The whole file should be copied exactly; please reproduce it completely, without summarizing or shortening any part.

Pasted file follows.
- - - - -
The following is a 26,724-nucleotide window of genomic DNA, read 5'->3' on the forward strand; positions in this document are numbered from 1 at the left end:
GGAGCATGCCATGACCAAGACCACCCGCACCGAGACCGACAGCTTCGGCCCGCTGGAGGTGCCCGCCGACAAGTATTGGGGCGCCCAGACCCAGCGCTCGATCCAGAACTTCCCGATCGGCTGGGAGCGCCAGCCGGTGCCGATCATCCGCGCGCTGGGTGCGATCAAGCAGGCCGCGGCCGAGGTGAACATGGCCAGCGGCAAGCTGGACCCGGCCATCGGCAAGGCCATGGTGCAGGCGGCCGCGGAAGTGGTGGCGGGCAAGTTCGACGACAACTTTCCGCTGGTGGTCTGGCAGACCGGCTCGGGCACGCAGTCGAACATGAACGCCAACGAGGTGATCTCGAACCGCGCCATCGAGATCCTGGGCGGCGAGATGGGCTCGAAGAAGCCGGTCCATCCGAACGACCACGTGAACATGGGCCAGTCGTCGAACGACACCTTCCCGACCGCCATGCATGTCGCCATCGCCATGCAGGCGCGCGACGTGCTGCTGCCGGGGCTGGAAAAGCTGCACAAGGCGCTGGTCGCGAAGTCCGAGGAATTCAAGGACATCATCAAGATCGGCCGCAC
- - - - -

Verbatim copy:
The following is a 26,724-nucleotide window of genomic DNA, read 5'->3' on the forward strand; positions in this document are numbered from 1 at the left end:
GGAGCATGCCATGACCAAGACCACCCGCACCGAGACCGACAGCTTCGGCCCGCTGGAGGTGCCCGCCGACAAGTATTGGGGCGCCCAGACCCAGCGCTCGATCCAGAACTTCCCGATCGGCTGGGAGCGCCAGCCGGTGCCGATCATCCGCGCGCTGGGTGCGATCAAGCAGGCCGCGGCCGAGGTGAACATGGCCAGCGGCAAGCTGGACCCGGCCATCGGCAAGGCCATGGTGCAGGCGGCCGCGGAAGTGGTGGCGGGCAAGTTCGACGACAACTTTCCGCTGGTGGTCTGGCAGACCGGCTCGGGCACGCAGTCGAACATGAACGCCAACGAGGTGATCTCGAACCGCGCCATCGAGATCCTGGGCGGCGAGATGGGCTCGAAGAAGCCGGTCCATCCGAACGACCACGTGAACATGGGCCAGTCGTCGAACGACACCTTCCCGACCGCCATGCATGTCGCCATCGCCATGCAGGCGCGCGACGTGCTGCTGCCGGGGCTGGAAAAGCTGCACAAGGCGCTGGTCGCGAAGTCCGAGGAATTCAAGGACATCATCAAGATCGGCCGCAC